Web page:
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By DP30 david@thehotbuttonl.com

DP/30s with Oscar Nominees

Someone requested a list today… so I figured some of you might like to have it as well. (after the jump)

Yes, watching all of these would take you at least 5x as long as watching the ™ show itself tonight.

Also, let’s see if anyone can find the DP/30 scheduled to be in the actual show tonight.

Argo
Ben Affleck Producer
Chris Terrio Screenplay
Alexander Desplat Composer

Lincoln
Sally Field Supporting Actress
Tony Kushner Adapted Screenplay
Janusz Kaminski Cinematography
Joanna Johnston Costumes
Rick Carter Production Design

Silver Linings Playbook
David O Russell Director/Screenplay
Jennifer Lawrence Actress
Bradley Cooper Actor
Jacki Weaver Supporting Actress
Jay Cassidy Editor

Zero Dark Thirty
Mark Boal producer/screenwriter
Mark Boal (Pt 2)
Jessica Chastain actor
William Goldenberg editor
Dylan Tichenor editor
Paul N.J. Ottoson sound designer

Beasts of the Southern Wild
Behn Zeitlin Director/Writer
Quvenzhané Wallis Actress
Lucy Alibar Writer
Ben Richardson Cinematographer

Amour
Michael Haneke (Cannes) writer/director

Life of Pi
Mychael Danna Composer

Moonrise Kingdom
Wes Anderson Producer/Screenplay

The Impossible
Naomi Watts Actress

The Sessions
Helen Hunt Supporting Actress

The Master
Amy Adams Supporting Actress

DOCUMENTARIES
The Gatekeepers Dror Moreh 
How to Survive A Plague David France 
The Invisible War Kirby Dick
Searching for Sugar Man John Battsek

FOREIGN LANGUAGE
A Royal Affair Nikolaj Arcel
War Witch Kim Nguyen
Amour Michael Haneke (LA)

ANIMATED FEATURE
Brave Mark Andrews
ParaNorman Sam Fell/Chris Butler 

Anna Karenina
Sarah Greenwood production design

Hitchcock
Howard Berger make-up

The Avengers
Jeff White fx supervisor

Skyfall
Greg Russell sound re-recording mixer

Django Unchained
Wylie Stateman Sound Mixing

The Hobbit
Joe Letteri Visual Effects

Flight
John Gatins Original Screenplay

Paperman
Animated Short John Behrs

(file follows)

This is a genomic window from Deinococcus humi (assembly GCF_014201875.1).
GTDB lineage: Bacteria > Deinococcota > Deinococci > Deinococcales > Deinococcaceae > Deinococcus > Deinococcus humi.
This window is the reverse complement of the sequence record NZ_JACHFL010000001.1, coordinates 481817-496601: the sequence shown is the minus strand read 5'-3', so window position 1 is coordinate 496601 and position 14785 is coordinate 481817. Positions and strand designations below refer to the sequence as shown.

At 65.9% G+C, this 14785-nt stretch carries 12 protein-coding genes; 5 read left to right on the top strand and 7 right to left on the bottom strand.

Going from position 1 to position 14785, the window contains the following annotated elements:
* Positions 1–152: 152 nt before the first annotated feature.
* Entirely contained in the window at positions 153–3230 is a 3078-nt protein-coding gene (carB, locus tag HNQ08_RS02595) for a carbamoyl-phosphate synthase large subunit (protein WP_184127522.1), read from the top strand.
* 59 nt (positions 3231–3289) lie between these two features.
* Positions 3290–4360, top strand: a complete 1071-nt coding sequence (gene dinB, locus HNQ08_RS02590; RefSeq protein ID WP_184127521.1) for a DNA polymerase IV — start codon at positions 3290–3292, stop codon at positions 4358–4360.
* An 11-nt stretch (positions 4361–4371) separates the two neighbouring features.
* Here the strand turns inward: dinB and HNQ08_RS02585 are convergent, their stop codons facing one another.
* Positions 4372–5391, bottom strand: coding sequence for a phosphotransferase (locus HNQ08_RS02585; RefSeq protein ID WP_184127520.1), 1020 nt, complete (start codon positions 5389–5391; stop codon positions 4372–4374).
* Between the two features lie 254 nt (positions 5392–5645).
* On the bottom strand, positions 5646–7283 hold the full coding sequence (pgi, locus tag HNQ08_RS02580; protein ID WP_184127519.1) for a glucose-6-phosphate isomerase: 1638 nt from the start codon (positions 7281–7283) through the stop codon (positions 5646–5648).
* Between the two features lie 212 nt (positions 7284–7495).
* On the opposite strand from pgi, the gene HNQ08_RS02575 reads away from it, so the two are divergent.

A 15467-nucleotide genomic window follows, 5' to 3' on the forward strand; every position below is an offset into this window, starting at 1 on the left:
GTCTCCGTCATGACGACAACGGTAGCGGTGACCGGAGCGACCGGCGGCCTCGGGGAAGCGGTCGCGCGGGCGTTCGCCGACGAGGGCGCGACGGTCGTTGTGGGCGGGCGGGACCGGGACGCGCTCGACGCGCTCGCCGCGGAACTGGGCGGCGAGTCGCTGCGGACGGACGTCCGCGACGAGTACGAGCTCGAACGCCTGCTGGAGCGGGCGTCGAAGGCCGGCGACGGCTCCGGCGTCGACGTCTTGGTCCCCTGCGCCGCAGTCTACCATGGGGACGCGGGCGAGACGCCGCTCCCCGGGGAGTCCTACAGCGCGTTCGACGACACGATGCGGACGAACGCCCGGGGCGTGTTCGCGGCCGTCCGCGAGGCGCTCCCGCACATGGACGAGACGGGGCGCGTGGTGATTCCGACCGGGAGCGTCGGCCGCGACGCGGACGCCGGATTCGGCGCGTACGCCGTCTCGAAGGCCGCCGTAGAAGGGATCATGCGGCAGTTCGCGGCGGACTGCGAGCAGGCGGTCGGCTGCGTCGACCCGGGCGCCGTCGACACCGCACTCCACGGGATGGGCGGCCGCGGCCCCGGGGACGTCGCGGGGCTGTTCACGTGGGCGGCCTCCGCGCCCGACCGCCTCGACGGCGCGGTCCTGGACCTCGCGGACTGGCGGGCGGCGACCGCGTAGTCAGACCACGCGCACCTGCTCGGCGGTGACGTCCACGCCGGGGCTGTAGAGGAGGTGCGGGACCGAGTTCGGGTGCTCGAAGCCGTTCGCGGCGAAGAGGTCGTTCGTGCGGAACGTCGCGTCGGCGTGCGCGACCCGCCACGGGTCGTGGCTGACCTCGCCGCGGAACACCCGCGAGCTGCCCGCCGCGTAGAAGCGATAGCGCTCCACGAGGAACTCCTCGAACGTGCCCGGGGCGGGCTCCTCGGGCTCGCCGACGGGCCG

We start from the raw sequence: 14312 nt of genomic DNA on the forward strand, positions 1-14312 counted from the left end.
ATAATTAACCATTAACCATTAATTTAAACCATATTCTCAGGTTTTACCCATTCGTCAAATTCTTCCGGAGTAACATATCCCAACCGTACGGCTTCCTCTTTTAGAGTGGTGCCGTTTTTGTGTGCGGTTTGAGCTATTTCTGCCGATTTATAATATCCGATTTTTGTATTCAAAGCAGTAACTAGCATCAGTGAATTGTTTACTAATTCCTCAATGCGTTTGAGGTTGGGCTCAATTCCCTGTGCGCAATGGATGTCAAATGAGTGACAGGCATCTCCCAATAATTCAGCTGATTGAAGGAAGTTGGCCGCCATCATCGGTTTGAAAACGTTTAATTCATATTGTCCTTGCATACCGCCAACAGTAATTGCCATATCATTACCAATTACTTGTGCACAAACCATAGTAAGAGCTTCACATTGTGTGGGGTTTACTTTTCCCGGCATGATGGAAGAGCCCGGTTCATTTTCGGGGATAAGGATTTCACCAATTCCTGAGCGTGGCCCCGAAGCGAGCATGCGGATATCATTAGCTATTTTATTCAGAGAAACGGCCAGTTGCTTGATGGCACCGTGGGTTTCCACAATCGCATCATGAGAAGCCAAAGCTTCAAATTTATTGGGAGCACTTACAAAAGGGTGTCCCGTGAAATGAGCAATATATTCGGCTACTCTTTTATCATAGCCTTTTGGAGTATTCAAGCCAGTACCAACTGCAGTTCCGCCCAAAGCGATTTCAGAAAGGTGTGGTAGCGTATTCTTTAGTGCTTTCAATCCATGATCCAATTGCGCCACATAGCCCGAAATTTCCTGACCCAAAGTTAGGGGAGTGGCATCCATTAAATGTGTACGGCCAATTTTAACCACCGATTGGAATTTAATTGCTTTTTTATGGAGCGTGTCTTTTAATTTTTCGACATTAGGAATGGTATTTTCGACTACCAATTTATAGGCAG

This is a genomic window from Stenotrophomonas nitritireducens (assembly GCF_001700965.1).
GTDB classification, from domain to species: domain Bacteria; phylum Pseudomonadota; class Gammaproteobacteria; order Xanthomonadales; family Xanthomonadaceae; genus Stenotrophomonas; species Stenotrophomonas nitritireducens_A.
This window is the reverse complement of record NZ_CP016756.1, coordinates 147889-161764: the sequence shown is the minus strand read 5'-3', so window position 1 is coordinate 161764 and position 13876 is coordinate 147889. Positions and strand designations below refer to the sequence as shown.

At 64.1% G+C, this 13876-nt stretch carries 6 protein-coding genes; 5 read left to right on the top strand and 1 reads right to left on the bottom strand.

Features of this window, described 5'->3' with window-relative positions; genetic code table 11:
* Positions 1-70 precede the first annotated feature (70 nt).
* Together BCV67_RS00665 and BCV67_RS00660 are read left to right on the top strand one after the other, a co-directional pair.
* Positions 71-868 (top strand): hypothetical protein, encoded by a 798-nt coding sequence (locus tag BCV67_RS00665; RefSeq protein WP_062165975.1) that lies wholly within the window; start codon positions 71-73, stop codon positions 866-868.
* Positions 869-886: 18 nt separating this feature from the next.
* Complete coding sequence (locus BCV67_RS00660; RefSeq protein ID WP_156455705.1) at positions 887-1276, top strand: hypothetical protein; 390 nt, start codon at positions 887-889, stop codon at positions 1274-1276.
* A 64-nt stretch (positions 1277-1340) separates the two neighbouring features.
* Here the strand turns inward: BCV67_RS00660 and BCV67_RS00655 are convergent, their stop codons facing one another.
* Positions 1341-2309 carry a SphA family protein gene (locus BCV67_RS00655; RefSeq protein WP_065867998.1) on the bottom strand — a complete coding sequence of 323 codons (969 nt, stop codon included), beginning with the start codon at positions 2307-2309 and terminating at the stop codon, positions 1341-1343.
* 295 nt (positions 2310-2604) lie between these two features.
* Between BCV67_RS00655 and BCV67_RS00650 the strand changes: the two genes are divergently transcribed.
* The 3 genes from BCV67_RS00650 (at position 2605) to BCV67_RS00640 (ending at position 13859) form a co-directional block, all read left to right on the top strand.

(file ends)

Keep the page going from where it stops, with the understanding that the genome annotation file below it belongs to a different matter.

One Response to “DP/30s with Oscar Nominees”

  1. The Pope says:

    Thank you David. Very grateful. Just one of the many reason I like visiting at your house.

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“Let me try and be as direct as I possibly can with you on this. There was no relationship to repair. I didn’t intend for Harvey to buy and release The Immigrant – I thought it was a terrible idea. And I didn’t think he would want the film, and I didn’t think he would like the film. He bought the film without me knowing! He bought it from the equity people who raised the money for me in the States. And I told them it was a terrible idea, but I had no say over the matter. So they sold it to him without my say-so, and with me thinking it was a terrible idea. I was completely correct, but I couldn’t do anything about it. It was not my preference, it was not my choice, I did not want that to happen, I have no relationship with Harvey. So, it’s not like I repaired some relationship, then he screwed me again, and I’m an idiot for trusting him twice! Like I say, you try to distance yourself as much as possible from the immediate response to a movie. With The Immigrant I had final cut. So he knew he couldn’t make me change it. But he applied all the pressure he could, including shelving the film.”
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“I’m an unusual producer because I control the destiny of a lot of the films I’ve done. Most of them are in perfect states of restoration and preservation and distribution, and I aim to keep them in distribution. HanWay Films, which is my sales company, has a 500-film catalogue, which is looked after and tended like a garden. I’m still looking after my films in the catalogue and trying to get other people to look after their films, which we represent intellectually, to try to keep them alive. A film has to be run through a projector to be alive, unfortunately, and those electric shadows are few and far between now. It’s very hard to go and see films in a movie house. I was always involved with the sales and marketing of my films, right up from The Shout onwards. I’ve had good periods, but I also had a best period because the film business was in its best period then. You couldn’t make The Last Emperor today. You couldn’t make The Sheltering Sky today. You couldn’t make those films anymore as independent films. There are neither the resources nor the vision within the studios to go to them and say, “I want to make a film about China with no stars in it.”Then, twenty years ago, I thought, “OK, I’m going to sell my own films but I don’t want to make it my own sales company.” I wanted it to be for me but I wanted to make it open for every other producer, so they don’t feel that they make a film but I get the focus. So, it’s a company that is my business and I’m involved with running it in a certain way, but I’m not seen as a competitor with other people that use it. It’s used by lots of different producers apart from me. When I want to use it, however, it’s there for me and I suppose I’m planning to continue making all my films to be sold by HanWay. I don’t have to, but I do because it’s in my building and the marketing’s here, and I can do it like that. Often, it sounds like I’m being easy about things, but it’s much more difficult than it sounds. It’s just that I’ve been at it for a long time and there’s lots of fat and security around my business. I know how to make films, but it’s not easy—it’s become a very exacting life.”
~ Producer Jeremy Thomas